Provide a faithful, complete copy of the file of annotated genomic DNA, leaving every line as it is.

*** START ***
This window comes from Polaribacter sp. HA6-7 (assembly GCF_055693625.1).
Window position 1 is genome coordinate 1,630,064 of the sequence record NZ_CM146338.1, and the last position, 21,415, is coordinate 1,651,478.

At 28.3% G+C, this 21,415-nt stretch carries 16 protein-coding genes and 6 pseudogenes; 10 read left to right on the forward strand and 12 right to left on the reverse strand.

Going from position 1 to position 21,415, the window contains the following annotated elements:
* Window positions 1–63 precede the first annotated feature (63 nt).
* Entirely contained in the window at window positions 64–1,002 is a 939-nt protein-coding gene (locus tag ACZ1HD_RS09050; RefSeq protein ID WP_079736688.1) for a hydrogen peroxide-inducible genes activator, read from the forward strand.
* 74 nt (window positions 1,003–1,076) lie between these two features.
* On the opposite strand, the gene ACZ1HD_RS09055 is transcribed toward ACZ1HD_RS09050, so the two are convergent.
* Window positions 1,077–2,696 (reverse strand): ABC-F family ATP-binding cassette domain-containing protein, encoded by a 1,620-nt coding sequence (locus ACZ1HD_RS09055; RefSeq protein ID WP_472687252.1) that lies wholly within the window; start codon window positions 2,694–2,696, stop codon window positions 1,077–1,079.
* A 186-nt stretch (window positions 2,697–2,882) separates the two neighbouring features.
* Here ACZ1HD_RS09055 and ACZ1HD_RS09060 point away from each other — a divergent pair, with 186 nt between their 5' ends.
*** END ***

This window comes from Polaribacter sp. HA6-7 (assembly GCF_055693625.1).
Window position 1 is genome coordinate 1,630,064 of the sequence record NZ_CM146338.1, and the last position, 21,415, is coordinate 1,651,478.

At 28.3% G+C, this 21,415-nt stretch carries 16 protein-coding genes and 6 pseudogenes; 10 read left to right on the forward strand and 12 right to left on the reverse strand.

Going from position 1 to position 21,415, the window contains the following annotated elements:
* Window positions 1–63 precede the first annotated feature (63 nt).
* Entirely contained in the window at window positions 64–1,002 is a 939-nt protein-coding gene (locus tag ACZ1HD_RS09050; RefSeq protein ID WP_079736688.1) for a hydrogen peroxide-inducible genes activator, read from the forward strand.
* 74 nt (window positions 1,003–1,076) lie between these two features.
* On the opposite strand, the gene ACZ1HD_RS09055 is transcribed toward ACZ1HD_RS09050, so the two are convergent.
* Window positions 1,077–2,696 (reverse strand): ABC-F family ATP-binding cassette domain-containing protein, encoded by a 1,620-nt coding sequence (locus ACZ1HD_RS09055; RefSeq protein ID WP_472687252.1) that lies wholly within the window; start codon window positions 2,694–2,696, stop codon window positions 1,077–1,079.
* A 186-nt stretch (window positions 2,697–2,882) separates the two neighbouring features.
* Here ACZ1HD_RS09055 and ACZ1HD_RS09060 point away from each other — a divergent pair, with 186 nt between their 5' ends.